The goal of this project was to provisionally identify the basic elements of sleep satisfaction within the general population.
The National Sleep Foundation conducted a systematic literature review and identified 495 published articles evaluating potential indicators of sleep satisfaction. The National Sleep Foundation then convened an expert panel (“Panel”), provided full-text articles and summaries, and used a modified RAND appropriateness method with three total rounds of voting to determine the appropriateness of indicators for sleep satisfaction.
The literature review revealed no tools or measures of sleep satisfaction (not dissatisfaction) applied to the general population and directly associated with good health. Nonetheless, a variety of sleep factors were extracted from the extant sleep research literature. Panel members voted on these indicators: sleep environmental factors; and sleep initiation and maintenance parameters. Using these indicators, the Panel constructed provisional questions for measuring sleep satisfaction.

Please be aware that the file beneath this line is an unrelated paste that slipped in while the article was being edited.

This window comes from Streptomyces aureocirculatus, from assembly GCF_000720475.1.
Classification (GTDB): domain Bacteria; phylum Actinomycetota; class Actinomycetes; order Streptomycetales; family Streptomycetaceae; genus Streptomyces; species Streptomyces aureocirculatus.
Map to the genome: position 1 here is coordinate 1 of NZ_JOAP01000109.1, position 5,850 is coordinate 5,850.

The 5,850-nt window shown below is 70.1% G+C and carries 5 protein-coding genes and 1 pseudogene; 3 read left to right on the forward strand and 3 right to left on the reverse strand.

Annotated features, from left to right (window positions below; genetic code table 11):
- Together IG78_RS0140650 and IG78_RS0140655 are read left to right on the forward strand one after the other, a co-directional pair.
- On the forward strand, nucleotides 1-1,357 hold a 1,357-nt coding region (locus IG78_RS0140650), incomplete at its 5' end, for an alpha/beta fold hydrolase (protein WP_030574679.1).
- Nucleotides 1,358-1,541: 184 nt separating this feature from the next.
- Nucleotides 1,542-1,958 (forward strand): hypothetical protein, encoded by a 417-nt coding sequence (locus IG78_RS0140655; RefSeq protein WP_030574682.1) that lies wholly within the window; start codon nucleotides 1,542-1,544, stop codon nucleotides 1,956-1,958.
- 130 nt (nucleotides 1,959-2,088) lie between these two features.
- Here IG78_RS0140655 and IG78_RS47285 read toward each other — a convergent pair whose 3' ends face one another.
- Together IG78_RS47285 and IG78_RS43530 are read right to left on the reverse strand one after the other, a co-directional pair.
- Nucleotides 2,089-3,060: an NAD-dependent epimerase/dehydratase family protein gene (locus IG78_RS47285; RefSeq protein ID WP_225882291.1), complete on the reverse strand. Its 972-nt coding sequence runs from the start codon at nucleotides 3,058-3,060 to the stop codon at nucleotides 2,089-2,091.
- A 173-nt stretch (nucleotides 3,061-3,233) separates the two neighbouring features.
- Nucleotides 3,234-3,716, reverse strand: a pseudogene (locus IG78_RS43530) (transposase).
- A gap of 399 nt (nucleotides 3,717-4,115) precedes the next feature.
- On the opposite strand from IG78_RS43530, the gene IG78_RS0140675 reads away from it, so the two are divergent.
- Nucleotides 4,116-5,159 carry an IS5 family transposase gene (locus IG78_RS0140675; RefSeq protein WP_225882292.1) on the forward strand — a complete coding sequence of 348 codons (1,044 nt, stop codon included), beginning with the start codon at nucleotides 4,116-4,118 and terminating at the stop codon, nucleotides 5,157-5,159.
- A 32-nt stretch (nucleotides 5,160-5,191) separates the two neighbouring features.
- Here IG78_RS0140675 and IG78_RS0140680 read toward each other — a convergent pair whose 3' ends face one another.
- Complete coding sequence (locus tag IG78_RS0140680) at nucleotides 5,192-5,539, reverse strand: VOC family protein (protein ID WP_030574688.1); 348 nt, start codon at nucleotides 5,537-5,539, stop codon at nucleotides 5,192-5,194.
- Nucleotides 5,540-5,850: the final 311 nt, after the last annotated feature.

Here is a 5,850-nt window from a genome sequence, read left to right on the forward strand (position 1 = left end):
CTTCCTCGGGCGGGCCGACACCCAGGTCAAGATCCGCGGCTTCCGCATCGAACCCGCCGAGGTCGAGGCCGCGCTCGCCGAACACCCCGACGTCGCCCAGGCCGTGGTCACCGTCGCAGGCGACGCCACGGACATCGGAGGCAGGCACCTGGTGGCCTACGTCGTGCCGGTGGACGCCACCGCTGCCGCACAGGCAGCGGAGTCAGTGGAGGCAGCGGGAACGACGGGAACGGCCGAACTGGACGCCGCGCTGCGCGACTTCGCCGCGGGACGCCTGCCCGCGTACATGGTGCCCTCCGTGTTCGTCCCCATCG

The Panel determined that appropriate sleep satisfaction elements include how an individual feels (a) about their sleep, (b) immediately after their sleep, and (c) during the subsequent day. Additionally, appropriate environmental elements include (a) bedding comfort, (b) bedroom temperature, and (c) noise and light in the bedroom. How one feels with (a) the time it takes to fall asleep, (b) the ease with which one falls back to sleep after awakening during a sleep period, (c) the amount of sleep on weekdays and weekends, as well as how undisturbed one's sleep is also were determined to be appropriate contributors to sleep satisfaction. Finally, the Panel agreed that whether an individual desired to change anything about their sleep, is a relevant question.
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Published online: December 17, 2017
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